• To support the improvement, renovation, and construction of arts and heritage facilities, and the acquisition of specialized equipment as well as conducting feasibility studies


The Canadian Arts and Heritage Sustainability Program aims to strengthen organizational effectiveness and build capacity of arts and heritage organizations.


The Canadian Studies Program (CSP) was established in 1984 with a mandate to assist Canadians in learning more about their country. The Program supports the development of Canadian Studies learning tools and materials for use by educators and the general public. The Program administers funding components designed to support the development of a variety of learning materials. This guide outlines the objectives of the Canadian Studies Program, defines the types of applicants, proposals and expenses that are and those that are not eligible for funding, explains the main features of the funding components, and assists applicants in preparing a submission.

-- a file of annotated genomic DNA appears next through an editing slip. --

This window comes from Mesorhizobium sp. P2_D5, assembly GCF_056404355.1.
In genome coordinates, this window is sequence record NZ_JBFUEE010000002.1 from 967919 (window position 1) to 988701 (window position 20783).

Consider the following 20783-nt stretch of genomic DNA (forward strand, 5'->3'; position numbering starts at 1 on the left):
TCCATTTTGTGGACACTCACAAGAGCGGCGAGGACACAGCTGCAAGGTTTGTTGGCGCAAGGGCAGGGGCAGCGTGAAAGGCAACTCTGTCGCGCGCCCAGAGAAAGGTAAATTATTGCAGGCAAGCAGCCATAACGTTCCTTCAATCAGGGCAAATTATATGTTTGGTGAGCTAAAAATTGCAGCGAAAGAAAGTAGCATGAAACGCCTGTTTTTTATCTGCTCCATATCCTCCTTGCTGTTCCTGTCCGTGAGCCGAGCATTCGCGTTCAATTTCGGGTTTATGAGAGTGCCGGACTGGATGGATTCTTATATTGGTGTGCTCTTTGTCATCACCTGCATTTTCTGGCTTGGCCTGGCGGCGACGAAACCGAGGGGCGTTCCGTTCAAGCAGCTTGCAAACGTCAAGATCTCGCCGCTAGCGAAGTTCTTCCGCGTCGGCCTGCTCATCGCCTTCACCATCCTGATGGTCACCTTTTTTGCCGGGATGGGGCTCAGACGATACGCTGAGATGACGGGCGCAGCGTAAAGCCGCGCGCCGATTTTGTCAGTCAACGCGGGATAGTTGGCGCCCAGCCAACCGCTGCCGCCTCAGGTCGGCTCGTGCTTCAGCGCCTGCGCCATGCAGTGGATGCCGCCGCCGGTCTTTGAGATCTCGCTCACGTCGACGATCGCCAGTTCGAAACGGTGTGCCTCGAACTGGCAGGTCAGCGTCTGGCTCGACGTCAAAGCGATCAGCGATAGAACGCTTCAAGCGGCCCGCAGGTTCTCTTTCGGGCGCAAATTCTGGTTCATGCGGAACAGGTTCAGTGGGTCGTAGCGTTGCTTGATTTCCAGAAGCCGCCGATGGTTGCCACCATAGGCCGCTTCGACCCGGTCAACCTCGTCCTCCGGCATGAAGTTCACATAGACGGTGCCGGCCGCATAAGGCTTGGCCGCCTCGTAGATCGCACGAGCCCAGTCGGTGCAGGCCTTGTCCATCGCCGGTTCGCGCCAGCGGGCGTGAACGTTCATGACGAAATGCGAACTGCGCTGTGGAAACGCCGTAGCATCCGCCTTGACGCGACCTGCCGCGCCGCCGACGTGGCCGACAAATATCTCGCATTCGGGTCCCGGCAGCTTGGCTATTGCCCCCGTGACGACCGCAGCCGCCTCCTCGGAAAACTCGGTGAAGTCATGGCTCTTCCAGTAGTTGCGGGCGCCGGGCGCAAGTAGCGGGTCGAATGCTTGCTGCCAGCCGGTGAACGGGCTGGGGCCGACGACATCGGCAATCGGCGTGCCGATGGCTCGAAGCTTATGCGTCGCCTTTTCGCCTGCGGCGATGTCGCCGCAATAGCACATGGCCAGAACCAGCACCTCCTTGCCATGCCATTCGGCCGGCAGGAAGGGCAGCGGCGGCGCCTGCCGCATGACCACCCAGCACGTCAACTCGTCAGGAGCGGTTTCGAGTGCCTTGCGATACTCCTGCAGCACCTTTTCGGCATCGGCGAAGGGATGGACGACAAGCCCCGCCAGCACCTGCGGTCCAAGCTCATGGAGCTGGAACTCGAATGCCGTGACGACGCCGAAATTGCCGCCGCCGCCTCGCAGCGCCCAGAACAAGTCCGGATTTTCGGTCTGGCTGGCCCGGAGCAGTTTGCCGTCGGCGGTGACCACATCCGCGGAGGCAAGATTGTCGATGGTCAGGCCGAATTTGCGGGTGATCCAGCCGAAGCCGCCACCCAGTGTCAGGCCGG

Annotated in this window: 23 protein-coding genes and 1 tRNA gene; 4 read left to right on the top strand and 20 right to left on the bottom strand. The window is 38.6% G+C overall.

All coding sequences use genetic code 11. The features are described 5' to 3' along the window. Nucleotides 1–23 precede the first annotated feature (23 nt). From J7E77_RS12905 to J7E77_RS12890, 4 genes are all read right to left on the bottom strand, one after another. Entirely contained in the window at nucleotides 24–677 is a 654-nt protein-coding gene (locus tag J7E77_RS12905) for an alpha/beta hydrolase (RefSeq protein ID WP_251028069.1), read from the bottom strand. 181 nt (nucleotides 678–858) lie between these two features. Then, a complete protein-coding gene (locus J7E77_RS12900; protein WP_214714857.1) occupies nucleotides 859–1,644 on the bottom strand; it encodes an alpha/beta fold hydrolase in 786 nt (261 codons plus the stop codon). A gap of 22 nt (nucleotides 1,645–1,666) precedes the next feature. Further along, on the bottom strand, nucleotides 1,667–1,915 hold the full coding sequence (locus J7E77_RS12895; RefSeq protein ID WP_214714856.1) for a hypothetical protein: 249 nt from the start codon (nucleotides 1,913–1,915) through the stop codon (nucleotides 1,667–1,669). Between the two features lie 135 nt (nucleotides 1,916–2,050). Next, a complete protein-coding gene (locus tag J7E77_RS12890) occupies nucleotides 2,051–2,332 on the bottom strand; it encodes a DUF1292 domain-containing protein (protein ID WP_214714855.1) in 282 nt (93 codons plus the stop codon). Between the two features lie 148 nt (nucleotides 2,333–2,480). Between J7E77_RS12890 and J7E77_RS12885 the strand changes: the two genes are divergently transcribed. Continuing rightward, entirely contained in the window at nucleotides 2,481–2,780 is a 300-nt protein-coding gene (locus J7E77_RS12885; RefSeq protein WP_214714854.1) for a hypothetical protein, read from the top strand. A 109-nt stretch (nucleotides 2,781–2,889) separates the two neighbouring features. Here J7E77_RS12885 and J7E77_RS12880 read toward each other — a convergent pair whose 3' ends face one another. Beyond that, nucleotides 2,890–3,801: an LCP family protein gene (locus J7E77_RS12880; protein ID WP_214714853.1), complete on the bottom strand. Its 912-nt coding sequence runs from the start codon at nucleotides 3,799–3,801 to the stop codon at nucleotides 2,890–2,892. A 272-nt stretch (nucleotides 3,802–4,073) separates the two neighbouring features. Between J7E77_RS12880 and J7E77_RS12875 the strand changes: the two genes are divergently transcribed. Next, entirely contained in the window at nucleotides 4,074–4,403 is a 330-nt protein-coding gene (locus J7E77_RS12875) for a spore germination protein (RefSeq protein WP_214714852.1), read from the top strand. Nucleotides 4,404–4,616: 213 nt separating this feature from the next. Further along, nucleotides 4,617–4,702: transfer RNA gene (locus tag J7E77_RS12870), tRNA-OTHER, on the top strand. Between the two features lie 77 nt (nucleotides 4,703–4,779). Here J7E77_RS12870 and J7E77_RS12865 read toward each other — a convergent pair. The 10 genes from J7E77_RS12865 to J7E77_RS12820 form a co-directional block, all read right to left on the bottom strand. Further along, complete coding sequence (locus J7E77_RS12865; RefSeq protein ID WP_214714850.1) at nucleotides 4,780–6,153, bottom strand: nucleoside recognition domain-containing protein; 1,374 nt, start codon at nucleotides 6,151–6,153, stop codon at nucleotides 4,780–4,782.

The Canadian Museums Association administers a bursary program for professional development activities. Information on the different types of bursaries can be found at

Financial assistance to the archival community is provided by Library and Archives Canada (LAC) and administered through the Canadian Council of Archives (CCA). The Canadian Council of Archives (CCA) and Library and Archives Canada (LAC) are pleased to announce that CCA members can submit applications for financial assistance for the fiscal year 2005-2006 from Library and Archives Canada contribution programme for the archival network. Institutions should contact their Provincial/Territorial Council regarding deadlines.